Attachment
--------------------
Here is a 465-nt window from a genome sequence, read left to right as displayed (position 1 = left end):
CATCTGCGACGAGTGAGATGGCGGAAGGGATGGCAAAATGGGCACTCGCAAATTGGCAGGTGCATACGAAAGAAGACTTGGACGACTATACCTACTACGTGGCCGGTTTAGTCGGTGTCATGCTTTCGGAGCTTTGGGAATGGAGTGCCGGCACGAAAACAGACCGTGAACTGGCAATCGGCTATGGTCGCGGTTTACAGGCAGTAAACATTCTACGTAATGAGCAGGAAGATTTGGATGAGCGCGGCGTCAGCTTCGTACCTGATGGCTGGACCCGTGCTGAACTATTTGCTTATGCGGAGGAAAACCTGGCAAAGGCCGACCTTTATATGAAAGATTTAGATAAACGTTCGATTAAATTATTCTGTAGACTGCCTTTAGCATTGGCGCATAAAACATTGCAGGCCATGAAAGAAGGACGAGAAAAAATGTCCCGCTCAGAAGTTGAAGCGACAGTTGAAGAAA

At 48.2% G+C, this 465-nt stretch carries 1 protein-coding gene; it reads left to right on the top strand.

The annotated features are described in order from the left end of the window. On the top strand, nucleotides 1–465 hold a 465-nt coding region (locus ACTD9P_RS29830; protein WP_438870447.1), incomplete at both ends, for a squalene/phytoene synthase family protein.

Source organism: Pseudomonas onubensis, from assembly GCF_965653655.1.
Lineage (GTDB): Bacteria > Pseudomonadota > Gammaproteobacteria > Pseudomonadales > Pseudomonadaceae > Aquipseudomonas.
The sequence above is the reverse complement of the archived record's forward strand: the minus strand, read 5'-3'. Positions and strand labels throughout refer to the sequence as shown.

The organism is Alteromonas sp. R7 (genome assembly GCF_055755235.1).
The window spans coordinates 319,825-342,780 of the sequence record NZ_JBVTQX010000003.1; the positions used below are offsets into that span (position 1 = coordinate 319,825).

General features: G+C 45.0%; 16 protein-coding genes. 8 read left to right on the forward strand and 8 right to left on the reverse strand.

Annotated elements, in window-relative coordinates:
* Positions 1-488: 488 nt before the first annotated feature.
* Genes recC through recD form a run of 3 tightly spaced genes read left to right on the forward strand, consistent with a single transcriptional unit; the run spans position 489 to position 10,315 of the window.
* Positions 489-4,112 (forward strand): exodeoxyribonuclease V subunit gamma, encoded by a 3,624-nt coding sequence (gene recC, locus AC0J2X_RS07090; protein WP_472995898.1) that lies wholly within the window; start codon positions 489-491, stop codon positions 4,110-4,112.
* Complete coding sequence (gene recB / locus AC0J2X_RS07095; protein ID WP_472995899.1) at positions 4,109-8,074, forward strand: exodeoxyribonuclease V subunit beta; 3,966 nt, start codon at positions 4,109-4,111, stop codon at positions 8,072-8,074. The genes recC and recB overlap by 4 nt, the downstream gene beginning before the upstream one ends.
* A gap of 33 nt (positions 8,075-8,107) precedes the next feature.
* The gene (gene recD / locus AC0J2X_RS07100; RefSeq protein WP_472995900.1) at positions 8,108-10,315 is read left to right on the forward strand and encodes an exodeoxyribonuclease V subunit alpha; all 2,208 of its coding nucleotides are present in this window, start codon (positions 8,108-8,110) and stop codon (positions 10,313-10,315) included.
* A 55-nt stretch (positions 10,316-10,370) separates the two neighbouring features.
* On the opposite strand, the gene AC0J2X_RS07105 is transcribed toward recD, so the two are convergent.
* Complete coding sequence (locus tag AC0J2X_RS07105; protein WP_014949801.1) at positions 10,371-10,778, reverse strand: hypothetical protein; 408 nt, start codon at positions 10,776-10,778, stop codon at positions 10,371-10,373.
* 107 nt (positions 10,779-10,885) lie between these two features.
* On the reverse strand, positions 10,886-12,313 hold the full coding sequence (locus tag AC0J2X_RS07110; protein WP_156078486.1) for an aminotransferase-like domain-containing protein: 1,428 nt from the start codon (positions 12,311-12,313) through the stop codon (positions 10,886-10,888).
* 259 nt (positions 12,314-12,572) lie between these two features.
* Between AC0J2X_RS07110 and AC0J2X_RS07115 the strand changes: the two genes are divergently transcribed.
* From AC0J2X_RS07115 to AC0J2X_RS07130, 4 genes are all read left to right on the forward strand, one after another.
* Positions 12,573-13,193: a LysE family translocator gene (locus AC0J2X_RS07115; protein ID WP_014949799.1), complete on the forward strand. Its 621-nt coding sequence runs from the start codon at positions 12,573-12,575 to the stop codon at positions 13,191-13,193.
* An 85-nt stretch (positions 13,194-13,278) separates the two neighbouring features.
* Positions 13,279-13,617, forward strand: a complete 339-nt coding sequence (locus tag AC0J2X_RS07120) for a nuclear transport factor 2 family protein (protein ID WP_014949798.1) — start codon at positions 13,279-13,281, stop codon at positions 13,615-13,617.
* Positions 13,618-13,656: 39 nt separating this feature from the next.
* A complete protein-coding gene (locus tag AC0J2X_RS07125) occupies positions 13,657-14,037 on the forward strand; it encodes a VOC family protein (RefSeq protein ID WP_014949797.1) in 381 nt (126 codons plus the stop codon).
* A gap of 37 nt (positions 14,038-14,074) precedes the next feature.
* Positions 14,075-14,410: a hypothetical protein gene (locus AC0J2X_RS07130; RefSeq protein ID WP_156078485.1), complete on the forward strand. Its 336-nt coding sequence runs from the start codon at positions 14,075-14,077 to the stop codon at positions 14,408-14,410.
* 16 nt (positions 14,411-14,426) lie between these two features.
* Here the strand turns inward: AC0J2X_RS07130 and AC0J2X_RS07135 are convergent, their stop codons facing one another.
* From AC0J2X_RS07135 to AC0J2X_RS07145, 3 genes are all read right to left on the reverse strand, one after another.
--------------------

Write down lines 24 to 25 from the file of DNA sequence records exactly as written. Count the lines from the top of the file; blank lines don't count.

* Between AC0J2X_RS07110 and AC0J2X_RS07115 the strand changes: the two genes are divergently transcribed.
* From AC0J2X_RS07115 to AC0J2X_RS07130, 4 genes are all read left to right on the forward strand, one after another.